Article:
In most of New York state, having enough money to pay rent doesn’t necessarily get you an apartment. In fact, most counties have no laws on the books to prevent building owners from discriminating against renters who rely on the use Section 8 housing vouchers, child support or other non-wage income to pay the rental bill every month.
The Statewide Source of Income Coalition, a mix of advocacy groups, is renewing a push for a statewide law that would end almost all forms of income discrimination for housing. And recent changes in the Albany power structure could pave the way for that to happen sooner rather than later.
“In some instances, we’ve been told, folks are told right up front ‘we don’t accept any form of public assistance,'” said Lorraine Collins, director of public policy at nonprofit Enterprise Community Partners, one of the coalition groups.
Several local governments have passed their own non-discrimination bills in recent years, including New York City, where such profiling is now only allowed at buildings with six or fewer units. That captures the majority of New York City’s housing stock, but neglects large swaths of low-income areas, such as East New York and parts of the Bronx, where two- and three-family rental properties are common. A new Assembly bill supported by the coalition, introduced last month in Albany by Brooklyn Assemblyman Walter Mosley, would outlaw all income discrimination, except in cases where the two-family buildings are owner-occupied.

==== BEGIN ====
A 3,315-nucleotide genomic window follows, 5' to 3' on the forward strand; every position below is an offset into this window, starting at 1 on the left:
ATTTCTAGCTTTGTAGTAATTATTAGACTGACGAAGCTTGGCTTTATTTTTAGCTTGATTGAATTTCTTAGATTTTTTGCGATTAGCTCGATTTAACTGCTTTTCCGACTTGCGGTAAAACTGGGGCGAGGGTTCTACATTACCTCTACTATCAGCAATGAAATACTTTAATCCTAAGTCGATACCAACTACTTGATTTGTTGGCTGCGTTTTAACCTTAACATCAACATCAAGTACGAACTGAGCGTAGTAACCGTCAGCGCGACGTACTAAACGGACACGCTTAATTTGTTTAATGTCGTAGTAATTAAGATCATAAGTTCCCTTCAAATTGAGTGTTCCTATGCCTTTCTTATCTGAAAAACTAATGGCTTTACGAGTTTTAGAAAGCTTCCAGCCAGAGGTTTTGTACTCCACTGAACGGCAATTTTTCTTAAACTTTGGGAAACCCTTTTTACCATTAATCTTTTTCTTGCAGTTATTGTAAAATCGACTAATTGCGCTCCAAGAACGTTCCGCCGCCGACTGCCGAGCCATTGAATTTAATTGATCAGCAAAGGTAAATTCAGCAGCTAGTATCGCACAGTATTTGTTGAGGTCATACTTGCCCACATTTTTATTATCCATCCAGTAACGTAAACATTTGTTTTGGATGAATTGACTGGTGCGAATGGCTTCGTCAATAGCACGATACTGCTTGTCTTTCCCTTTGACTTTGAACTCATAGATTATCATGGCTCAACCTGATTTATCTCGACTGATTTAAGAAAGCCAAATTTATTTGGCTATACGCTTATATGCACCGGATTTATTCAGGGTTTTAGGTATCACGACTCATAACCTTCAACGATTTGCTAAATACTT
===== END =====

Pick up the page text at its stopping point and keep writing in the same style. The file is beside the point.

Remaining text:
It’s not the first time Albany has taken up the issue. In 2010, a virtually identical bill got all the way to Democratic Gov. David Paterson’s desk, where it was surprisingly vetoed. Paterson cited “the heavy burden it would place on small New York property owners” in his rejection of the bill.
Collins said she was hopeful that the recent decision by State Senator Jeff Klein to disband the Independent Democratic Conference and rejoin with mainline Democrats in Albany (if it happens) would be good news for the bill’s future. And Gov. Andrew Cuomo has expressed support for the measure in the past, making an amendment to New York’s Human Rights Law part of his “Women’s Equality Agenda” in 2013.
Critics of anti-income discrimination laws say they fly in the face of Congress’ intentions when it instated the Section 8 voucher program in 1974. In 2008, then Mayor Michael Bloomberg vetoed a City Council bill prohibiting source of income discrimination, arguing that it “essentially makes a voluntary government program involuntary.”
The bill’s sponsor was Bill de Blasio and the council overrode the veto by a vote of 39-8.
In addition to Enterprise Community Partners, the Statewide Source of Income Coalition is led by the Fair Housing Justice Center, ERASE Racism and the New York Housing Conference.